Explore the actions of different wake-promoting neurons in the brain, and learn about discoveries that show there’s more to know about sleep, wakefulness, and narcolepsy. Move the slider on the brain to the left and right to reveal neuronal pathways.
Histamine Neuronal Pathways1-6
Histamine is a neurotransmitter that plays an important role in stabilizing sleep-wake states.1
Histamine neurons in the TMN may be important for sustaining wakefulness for long periods during the day?7
BF, basal forebrain; DR, dorsal raphe; LC, locus coeruleus; LDT, laterodorsal tegmentum; LH, lateral hypothalamus; PPT, pedunculopontine tegmentum; TMN, tuberomammillary nucleus; VLPO, ventrolateral preoptic area; VTA, ventral tegmental area.
In an animal model of narcolepsy, reduced hypocretin activity throughout the brain led to fragmented wakefulness.7 When hypocretin activation was restored to only neurons in the TMN (the location of histamine neurons in the brain3), long bouts of wakefulness were significantly increased compared with controls and were similar to mice with normal hypocretin activity.7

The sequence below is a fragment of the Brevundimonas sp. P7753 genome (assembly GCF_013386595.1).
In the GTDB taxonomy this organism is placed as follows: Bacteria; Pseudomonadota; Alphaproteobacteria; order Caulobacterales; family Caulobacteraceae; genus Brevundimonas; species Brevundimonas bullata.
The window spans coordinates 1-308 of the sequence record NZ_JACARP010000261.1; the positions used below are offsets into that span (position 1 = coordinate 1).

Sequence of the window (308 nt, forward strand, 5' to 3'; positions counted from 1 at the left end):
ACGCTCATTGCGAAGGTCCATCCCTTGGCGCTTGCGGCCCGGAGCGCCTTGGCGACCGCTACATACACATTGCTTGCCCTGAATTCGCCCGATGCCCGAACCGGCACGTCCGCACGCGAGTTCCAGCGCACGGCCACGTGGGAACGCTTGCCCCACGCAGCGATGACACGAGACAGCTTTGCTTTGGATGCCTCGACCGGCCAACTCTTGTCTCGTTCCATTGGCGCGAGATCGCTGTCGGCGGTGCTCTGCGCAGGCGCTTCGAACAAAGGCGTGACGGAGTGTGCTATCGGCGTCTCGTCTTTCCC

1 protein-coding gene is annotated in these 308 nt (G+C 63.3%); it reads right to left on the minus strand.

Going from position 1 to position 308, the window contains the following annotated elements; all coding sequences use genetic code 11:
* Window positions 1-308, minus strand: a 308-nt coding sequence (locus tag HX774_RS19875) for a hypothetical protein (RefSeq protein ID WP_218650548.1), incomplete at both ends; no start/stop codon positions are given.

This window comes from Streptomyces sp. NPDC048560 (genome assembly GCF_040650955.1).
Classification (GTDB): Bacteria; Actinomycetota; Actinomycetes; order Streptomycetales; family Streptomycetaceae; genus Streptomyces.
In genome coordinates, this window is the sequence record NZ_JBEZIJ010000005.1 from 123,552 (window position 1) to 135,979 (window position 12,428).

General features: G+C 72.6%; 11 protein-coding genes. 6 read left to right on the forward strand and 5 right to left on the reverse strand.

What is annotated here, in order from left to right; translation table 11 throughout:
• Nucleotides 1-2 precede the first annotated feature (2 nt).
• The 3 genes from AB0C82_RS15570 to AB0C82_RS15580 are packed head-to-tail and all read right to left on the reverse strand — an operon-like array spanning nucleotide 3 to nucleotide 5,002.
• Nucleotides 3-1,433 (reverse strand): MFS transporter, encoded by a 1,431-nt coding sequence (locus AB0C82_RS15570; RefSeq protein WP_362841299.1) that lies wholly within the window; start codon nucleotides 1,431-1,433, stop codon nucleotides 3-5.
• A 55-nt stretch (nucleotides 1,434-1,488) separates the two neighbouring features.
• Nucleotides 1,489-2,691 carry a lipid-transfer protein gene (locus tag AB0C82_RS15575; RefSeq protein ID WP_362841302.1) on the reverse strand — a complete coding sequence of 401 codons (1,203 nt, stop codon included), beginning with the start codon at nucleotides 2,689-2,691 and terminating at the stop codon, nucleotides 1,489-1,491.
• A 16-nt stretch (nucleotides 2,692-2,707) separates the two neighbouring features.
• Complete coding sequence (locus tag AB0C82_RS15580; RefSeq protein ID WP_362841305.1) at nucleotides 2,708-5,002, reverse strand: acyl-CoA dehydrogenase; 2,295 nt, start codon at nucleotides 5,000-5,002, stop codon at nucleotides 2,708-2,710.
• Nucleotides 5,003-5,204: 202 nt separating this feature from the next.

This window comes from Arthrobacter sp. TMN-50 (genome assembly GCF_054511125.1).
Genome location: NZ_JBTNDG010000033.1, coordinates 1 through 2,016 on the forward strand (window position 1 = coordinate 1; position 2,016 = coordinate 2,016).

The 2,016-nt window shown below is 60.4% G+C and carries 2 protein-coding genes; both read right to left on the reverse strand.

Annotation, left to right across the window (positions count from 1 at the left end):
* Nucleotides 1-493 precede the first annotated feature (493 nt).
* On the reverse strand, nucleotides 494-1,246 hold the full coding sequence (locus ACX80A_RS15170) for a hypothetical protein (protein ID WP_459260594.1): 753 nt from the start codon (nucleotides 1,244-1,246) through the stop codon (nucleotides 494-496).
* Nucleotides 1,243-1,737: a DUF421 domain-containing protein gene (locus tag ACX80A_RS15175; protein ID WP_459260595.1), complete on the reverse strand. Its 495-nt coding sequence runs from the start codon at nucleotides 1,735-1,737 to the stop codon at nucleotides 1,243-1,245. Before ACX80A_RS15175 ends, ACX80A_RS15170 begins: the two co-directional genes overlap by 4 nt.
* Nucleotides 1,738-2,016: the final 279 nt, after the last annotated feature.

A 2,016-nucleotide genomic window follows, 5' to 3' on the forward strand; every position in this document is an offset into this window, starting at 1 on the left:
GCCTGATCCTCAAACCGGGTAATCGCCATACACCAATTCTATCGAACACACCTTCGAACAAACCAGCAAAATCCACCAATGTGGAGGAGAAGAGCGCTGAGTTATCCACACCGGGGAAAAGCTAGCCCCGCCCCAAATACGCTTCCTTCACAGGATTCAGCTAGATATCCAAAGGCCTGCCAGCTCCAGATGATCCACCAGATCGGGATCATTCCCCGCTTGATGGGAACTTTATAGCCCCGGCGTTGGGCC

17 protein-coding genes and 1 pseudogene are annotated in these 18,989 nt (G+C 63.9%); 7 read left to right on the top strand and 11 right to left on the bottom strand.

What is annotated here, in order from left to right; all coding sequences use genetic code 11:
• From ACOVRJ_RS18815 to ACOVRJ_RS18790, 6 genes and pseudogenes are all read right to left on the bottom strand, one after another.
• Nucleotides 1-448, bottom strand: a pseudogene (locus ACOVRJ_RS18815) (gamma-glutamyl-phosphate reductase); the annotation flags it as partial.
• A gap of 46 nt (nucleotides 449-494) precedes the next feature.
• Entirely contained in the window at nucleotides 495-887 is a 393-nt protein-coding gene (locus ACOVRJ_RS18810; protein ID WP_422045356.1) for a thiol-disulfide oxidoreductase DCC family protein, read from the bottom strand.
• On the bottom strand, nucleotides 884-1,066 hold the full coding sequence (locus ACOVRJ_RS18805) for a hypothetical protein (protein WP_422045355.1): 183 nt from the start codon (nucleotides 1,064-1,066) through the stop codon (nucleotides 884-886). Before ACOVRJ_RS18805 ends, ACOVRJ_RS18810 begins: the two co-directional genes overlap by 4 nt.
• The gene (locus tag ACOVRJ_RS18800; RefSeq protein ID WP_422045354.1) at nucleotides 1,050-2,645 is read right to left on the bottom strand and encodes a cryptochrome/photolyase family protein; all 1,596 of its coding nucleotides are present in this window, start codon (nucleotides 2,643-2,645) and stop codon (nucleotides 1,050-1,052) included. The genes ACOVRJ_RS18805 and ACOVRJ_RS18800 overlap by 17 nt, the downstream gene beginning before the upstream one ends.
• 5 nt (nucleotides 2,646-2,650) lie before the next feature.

In a mouse model, hypocretin activity was reduced by disrupting expression of the hypocretin receptor type 2 (HCRTR2). Local expression of HCRTR2 in the TMN was induced by microinjection of an adeno-associated viral vector (AAV) coding for Cre recombinase. Wakefulness was scored in 10-s epochs and bouts were characterized during the animals’ normal active period (7:00 PM to 7:00 AM).7